What Is Redlining? How Residential Segregation Shaped U.S. Cities

Originally published on Teen Vogue.

The years that followed the Great Depression were vital in creating an expanded middle class, and the federal government ensured that this class mobility was readily available to white Americans and out of reach for most Black Americans. Homeownership is a key method of building wealth, as Lisa Rice, executive vice president of the National Fair Housing Alliance, told the Associated Press. The largest share of wealth for typical families comes from home equity, yet Black families haven’t had the opportunity to build and pass down generational wealth the way many white families have. According to the National Community Reinvestment Coalition, 74% of neighborhoods that were redlined by the HOLC are low-to-moderate income today, and 64% of those redlined communities are minority neighborhoods.

The racial wealth gap isn’t the only repercussion of redlining. “A few years ago I bought a home in Maywood, Illinois, which is a predominantly Black suburb of Chicago,“ Gianna Baker, co-executive director of the Chicago Area Fair Housing Alliance, told Teen Vogue. “Part of the legacy of redlining [that] majority-black neighborhoods like Maywood often face is that we don’t have equal access to essential resources. For instance, there isn’t a grocery store in my community.” According to the U.S. Department of Agriculture (USDA), approximately 19 million Americans live in “food deserts” that lack adequate access to fresh foods and grocery stores. A disproportionate amount of these households are Black and Latino.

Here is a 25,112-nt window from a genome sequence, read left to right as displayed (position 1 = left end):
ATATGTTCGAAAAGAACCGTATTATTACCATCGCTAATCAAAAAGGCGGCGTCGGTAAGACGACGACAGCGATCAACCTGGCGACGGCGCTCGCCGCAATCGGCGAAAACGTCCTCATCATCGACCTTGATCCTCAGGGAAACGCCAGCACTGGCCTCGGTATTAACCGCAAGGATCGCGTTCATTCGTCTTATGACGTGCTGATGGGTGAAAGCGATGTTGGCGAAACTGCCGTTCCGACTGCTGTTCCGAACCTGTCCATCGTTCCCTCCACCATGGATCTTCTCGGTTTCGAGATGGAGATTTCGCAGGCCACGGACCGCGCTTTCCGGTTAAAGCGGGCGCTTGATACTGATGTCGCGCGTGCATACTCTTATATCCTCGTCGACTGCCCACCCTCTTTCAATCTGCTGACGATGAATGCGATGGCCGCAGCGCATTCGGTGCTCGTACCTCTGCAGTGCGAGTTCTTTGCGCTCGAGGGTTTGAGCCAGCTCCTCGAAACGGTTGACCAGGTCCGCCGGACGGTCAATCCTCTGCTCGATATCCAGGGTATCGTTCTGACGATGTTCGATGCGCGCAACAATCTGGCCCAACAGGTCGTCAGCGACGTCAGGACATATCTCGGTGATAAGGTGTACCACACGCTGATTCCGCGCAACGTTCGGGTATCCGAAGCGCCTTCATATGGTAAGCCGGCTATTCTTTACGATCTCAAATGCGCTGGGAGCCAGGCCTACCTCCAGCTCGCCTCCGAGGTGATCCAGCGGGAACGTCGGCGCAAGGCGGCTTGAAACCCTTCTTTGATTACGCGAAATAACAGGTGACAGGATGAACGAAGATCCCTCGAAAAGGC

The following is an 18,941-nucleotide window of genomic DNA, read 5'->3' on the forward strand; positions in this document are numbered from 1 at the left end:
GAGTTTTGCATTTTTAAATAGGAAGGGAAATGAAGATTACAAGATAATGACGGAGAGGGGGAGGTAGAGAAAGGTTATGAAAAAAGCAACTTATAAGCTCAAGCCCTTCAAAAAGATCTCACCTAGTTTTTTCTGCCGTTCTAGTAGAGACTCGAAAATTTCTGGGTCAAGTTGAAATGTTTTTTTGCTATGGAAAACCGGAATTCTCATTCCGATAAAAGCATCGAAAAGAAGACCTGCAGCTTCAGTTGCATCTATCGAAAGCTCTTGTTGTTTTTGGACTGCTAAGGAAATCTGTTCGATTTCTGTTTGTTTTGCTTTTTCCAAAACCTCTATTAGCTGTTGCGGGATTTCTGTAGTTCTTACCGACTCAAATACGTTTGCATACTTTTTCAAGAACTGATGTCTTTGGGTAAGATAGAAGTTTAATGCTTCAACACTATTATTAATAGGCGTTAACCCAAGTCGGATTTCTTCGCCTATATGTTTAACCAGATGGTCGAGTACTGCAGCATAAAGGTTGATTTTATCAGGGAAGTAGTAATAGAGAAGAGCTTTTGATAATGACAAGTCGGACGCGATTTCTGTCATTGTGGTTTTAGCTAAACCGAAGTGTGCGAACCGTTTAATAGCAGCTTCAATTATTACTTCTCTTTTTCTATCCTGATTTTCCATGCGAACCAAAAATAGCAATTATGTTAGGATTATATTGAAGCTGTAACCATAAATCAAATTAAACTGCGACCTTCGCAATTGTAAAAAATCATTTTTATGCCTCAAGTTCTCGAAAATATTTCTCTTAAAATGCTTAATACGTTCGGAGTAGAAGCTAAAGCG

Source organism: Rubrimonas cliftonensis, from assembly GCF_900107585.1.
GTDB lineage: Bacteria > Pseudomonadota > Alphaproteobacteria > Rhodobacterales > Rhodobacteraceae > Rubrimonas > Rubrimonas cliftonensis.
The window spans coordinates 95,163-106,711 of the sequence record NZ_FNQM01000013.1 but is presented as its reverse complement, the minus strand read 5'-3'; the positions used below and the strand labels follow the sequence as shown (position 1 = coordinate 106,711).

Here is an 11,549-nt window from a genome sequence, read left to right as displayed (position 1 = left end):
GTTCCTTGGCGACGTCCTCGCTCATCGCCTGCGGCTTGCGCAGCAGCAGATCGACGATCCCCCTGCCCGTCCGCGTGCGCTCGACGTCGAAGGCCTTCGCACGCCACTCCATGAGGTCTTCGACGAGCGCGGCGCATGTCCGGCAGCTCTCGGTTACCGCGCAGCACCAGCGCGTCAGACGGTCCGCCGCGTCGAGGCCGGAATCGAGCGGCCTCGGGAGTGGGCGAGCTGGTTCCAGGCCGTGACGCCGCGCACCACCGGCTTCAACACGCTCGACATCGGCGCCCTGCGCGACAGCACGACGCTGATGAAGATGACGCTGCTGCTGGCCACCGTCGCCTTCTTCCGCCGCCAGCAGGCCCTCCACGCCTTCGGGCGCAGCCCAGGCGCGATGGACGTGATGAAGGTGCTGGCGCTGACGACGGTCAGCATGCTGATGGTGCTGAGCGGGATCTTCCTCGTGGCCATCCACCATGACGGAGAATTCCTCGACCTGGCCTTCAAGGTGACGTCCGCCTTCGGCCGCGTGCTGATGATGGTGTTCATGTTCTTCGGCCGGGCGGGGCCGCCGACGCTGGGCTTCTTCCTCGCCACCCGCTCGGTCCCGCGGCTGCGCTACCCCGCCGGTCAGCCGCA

Lack of access to healthy food options paired with other environmental factors — these communities have higher temperatures and higher exposure to polluting industries — leads to more health disparities. People living in redlined communities have higher rates of obesity, diabetes, asthma, hypertension, and kidney disease.

“Housing is truly a lifeline and the centerpiece of all other life opportunities, from jobs and educational opportunities to healthy food and health-care options. We’re seeing this connection highlighted more and more as the pandemic persists,” said Baker. “Public health professionals have equated housing to a vaccine. I think Dr. Megan Sandel coined that term: Housing as a vaccine points to the many ways that safe, healthy, and stable housing protects families, especially children, from a whole host of physical and emotional ills.”